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While initial accreditation with the lender will be free of charge, any broker who has this cancelled will have to complete a reaccreditation session which will incur an associated fee. At time of print the “appropriate” amount of the charge was being discussed between Westpac and its “key business partners” and stakeholders. Following in a similar vein, the CBA said it was currently in the process of making changes to its accreditation requirements and

To read broker comments and for background on the story follow these links on Brokernews: More brokers rally against leads “scam” more-brokers-rally-against-leads-quotscam quot/34085?keyword=whittingham Broker taking lead generator to VCAT mediation broker-taking-lead-generator-to-vcat-mediat ion/35088?keyword=whittingham Leads: Broker wins refund after Whittingham no-show leads-broker-wins-refund-afterwhittingham-noshow/35167?keyword=whittingham

that these would be introduced in the second half of this year. “A fee will not be charged for accreditation but where brokers are required to attend an ‘up-skilling workshop’ because they have not maintained their product, policy and process skills a fee to cover retraining costs will apply,” said CBA’s head of third party, Kathy Cummings She went on to say that the amount of the fee has not yet been confirmed and further details will be available closer to the date. Page 28



1 Jun MFAA called on the government to keep licensing procedures simple and easy, to avoid driving out smaller operators 3 Jun Pisces confirms it is in voluntary administration as it restructures the business 3 Jun Jail time for former broker and convicted fraudster Adrian Camilleri AB: Rumours of Mortgage Choice/Count Financial grow as respective CEOs meet AB: Kevin Matthews says decision by institutional investors to hold onto AFG shares a “vote of confidence” 9 June AFG index says first homebuyer numbers have dropped, but investor market growing AB: MFAA to lobby against “silly” IDR and EDR proposals in draft credit bill AB: Vanilla Loans founder Geoff Brieger says its brokers will not accept commissions 19 June Aussie John commences legal proceedings against Gadens Lawyers over advice he received in 2003 and 2004 AB: ACCC chairman Graham Samuel defends decision not to block Westpac/St.George and CBA/BankWest mergers 30 June Connective broker numbers surpass 1,000 Insider: Typo in draft credit bill points to life sentence for offending brokers Off the cuff: Mortgage Choice CEO Michael Russell admits to having both AC/DC and Andrea Bocelli playing in his car stereo

25/05/2009 12:57:20 PM


1 July Smartline officially merges with WA-based Mortgage Force 1 July CBA requires brokers to submit four loans every six months to keep accreditation AB: RAMS customer base reaches 15,000 AB: Count Financial MD Barry Lambert says it is in no hurry to buy Mortgage Choice 6 July First homebuyer activity falls by 30% since its peak in March, according to AFG AB: John Symond stretches the Aussie brand further with move into life insurance AB: Gadens to remain Aussie lawyers despite being sued by John Symond 8 July Registration of brokers for new licence put back to 1 April 2010 14 July Homeloans Ltd joins the panel of Mortgage Choice 15 July ASIC releases consultation paper covering general conduct obligations for brokers AB: FBAA backs IDR requirements in draft credit bill 21 July Genworth Mortgage Trends Report finds proportion of broker-written loans now at 41% AB: Aggregators note improvements in lender service levels AB: Employees left out of pocket as LoanTrack closes its doors 29 July Mortgage Choice signals diversification focus following appointment of Simon Dehne as national manager, non-core products Insider: RAMS mascot Raymond shakes his booty all around town Off the cuff: Finconnect’s Tanya Sale might trade in her day job one day to run a funky bar on the beach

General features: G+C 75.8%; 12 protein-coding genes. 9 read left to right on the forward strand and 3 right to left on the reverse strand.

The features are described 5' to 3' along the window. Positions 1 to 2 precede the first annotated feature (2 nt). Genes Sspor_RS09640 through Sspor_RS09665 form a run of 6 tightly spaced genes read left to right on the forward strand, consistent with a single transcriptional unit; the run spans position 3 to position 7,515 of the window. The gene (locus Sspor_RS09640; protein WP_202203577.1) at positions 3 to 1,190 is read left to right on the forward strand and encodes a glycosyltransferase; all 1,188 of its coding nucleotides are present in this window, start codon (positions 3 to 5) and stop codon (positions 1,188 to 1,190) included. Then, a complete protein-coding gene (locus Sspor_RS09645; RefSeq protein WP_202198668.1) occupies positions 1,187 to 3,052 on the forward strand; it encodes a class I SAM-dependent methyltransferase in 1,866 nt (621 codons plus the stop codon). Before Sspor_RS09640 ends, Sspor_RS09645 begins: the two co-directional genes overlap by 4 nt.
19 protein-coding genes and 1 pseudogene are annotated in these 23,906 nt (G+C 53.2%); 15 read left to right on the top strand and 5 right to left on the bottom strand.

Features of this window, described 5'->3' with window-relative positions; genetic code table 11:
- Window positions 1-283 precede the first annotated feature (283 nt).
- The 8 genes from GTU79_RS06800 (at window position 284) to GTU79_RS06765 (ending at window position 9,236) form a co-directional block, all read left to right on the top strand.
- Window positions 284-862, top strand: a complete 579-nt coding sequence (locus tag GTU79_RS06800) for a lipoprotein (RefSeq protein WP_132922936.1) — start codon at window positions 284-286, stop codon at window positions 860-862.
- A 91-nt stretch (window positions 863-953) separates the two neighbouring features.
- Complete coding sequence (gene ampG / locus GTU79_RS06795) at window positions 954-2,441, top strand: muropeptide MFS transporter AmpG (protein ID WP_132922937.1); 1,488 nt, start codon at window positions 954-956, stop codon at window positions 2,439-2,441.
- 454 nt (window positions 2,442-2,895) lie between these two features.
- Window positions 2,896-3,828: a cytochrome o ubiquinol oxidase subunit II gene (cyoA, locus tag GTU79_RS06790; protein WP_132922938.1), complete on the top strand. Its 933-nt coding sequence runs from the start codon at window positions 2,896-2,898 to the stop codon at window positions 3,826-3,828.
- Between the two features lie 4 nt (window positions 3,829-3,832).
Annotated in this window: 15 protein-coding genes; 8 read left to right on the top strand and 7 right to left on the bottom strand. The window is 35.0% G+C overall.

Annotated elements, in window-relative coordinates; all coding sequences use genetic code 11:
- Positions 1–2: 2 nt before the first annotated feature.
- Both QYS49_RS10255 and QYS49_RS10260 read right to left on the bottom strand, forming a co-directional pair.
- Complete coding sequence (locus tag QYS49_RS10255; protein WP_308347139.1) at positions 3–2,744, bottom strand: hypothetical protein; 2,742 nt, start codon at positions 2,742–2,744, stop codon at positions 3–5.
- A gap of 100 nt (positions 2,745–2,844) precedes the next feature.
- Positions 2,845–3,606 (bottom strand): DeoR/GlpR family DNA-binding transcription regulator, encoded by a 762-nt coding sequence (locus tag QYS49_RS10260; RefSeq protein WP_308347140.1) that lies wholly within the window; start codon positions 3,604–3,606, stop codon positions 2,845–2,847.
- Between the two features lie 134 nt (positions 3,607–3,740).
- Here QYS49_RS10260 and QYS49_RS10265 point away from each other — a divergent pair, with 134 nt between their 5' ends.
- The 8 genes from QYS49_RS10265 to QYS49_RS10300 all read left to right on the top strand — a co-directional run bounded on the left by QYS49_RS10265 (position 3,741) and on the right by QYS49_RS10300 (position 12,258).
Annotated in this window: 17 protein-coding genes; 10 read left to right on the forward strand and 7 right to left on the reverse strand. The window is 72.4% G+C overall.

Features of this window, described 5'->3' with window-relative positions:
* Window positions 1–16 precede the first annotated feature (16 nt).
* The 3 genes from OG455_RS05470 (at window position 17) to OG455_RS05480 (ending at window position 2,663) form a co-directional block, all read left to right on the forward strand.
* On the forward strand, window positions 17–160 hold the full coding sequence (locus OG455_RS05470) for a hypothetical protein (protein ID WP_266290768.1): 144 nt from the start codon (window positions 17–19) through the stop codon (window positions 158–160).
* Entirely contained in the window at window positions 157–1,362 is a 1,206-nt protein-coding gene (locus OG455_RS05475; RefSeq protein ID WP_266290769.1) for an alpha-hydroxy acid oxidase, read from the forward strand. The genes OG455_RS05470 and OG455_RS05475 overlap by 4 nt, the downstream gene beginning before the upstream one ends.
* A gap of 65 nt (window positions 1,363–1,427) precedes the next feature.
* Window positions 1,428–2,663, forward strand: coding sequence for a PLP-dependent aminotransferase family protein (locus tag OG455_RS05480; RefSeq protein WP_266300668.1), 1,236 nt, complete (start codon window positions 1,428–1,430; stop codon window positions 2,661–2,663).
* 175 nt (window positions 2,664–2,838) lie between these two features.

3 Aug WA-based Ballast buys the Sound Finance Group AB: Opinion divided over whether there is a place for part-time brokers AB: What next? The AOFM’s $8bn RMBS investment scheme draws to a close AB: Outside of Bankwest, Westpac and CBA, the other banks say they have no plans for volume quotas


Year in review 17 Aug St.George reveals simplified broker commission structure, effective from 1 October 18 Aug NAB announces plans to acquire Challenger’s mortgage management business 21 Aug Mortgage Choice annual NPAT declines by 23.9% to $13m AB: CBA boss Ralph Norris tells aggregator heads at a lunch that brokers are a key distribution channel for the bank 25 Aug Suncorp reports annual NPAT of $348m in “challenging year” 28 Aug Homeloans Ltd reveals annual NPAT of $7.2m AB: Tanya Sale squares up with RTOs after slamming ‘fast-track’ broker-to-planner courses AB: MFAA calls in consultants as it undertakes strategic review 31 Aug AFG says its business is “not for sale” Insider: Greater Building Society trumps them all with Jerry Seinfeld campaign Off the cuff: Resi’s Lisa Montgomery has ambitions to be on the big stage


9 Sep Bankwest makes Capped Rate Home Loan available through brokers 9 Sep MFAA culls 1,500 brokers who failed to obtain Certificate IV by 1 July deadline AB: Matt Lawler promises Challenger-affiliated brokers “certainty and support” AB: MFAA says proposed ASIC licence fee is fair AB: RAMS cuts ties with 18 aggregators to improve SLAs AB: NAB/Challenger deal a turning point for industry, says Choice’s Brendan O’Donnell 21 Sep Choice Aggregation Services finds “significant interest” in recently launched whitelabelled offering 25 Sep Westpac-sponsored AMA Awards sees multiple success for Smartline and Club Finance AB: MFAA/BankWest survey finds brokers still better at service than banks AB: ING has most satisfied customers according to Nielsen survey AB: AMB launches wholesale aggregation arm Insider: A spot of good fortune lands Zobel Finance some free advertising on an X Box game Off the cuff: Adelaide Bank’s Damian Percy reveals he once performed in an Elvis impersonation comedy musical